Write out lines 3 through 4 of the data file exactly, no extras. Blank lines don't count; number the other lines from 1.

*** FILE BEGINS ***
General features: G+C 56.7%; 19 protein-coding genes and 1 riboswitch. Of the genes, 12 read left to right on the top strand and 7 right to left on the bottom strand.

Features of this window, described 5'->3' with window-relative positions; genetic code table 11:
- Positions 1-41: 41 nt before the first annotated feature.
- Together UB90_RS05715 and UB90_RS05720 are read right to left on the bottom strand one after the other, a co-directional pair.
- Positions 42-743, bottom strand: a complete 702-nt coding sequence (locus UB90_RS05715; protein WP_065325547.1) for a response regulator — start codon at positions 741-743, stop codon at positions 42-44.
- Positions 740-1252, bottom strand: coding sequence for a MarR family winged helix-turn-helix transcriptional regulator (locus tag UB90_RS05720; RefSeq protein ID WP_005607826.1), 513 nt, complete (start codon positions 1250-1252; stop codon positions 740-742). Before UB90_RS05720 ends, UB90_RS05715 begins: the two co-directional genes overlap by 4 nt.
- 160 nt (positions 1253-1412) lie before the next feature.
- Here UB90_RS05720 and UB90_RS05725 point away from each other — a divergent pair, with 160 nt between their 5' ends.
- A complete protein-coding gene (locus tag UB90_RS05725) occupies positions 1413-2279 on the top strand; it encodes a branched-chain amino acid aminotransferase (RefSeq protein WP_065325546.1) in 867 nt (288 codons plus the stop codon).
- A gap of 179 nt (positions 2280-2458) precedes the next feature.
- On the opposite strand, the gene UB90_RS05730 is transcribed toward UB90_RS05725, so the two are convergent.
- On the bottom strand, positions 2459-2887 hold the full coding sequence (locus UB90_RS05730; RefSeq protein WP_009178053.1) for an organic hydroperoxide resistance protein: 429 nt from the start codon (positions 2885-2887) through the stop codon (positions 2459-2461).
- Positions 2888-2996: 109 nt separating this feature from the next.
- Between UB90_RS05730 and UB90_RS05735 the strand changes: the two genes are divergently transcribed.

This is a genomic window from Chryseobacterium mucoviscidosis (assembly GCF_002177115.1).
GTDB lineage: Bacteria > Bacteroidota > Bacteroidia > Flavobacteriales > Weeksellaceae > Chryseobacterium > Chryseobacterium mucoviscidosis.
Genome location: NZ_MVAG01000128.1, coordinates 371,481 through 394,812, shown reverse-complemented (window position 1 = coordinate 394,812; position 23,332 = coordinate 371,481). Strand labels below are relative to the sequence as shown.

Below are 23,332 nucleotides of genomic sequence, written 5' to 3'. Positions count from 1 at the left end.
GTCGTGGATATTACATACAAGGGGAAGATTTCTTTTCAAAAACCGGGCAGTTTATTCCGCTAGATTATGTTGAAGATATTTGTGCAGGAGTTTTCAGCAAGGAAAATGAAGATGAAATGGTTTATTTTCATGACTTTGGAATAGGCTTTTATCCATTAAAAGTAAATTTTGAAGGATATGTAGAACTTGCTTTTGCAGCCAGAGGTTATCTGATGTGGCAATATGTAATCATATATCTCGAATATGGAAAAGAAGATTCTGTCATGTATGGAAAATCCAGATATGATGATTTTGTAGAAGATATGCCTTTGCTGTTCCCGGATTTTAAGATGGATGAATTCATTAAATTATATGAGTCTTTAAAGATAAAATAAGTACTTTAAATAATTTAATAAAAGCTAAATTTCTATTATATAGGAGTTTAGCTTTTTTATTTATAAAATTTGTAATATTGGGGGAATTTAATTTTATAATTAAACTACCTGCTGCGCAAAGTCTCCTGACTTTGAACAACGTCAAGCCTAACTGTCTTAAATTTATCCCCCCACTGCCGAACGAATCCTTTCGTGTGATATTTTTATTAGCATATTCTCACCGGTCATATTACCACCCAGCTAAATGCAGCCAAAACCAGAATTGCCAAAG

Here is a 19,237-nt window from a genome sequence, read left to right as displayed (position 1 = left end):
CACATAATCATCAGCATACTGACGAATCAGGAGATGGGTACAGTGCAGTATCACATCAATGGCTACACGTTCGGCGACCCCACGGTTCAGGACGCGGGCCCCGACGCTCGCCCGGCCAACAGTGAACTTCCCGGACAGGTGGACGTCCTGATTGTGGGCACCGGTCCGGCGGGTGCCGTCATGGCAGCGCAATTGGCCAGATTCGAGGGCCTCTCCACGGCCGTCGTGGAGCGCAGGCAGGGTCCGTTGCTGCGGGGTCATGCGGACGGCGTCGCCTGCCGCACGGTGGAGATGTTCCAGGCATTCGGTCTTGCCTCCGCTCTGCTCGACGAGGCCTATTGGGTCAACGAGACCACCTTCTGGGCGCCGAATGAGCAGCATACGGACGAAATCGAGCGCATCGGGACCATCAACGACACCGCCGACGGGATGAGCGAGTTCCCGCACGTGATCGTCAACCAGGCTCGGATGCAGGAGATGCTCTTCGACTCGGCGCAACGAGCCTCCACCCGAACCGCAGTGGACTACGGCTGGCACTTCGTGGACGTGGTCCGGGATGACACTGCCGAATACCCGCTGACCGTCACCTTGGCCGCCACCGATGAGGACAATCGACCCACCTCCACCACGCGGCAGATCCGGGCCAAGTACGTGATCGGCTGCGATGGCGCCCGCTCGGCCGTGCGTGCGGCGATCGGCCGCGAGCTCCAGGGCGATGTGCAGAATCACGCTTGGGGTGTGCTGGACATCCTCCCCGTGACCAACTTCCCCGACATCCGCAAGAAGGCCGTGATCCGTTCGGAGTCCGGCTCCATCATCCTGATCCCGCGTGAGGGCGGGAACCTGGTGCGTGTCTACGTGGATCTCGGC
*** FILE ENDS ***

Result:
- Positions 1-41: 41 nt before the first annotated feature.
- Together UB90_RS05715 and UB90_RS05720 are read right to left on the bottom strand one after the other, a co-directional pair.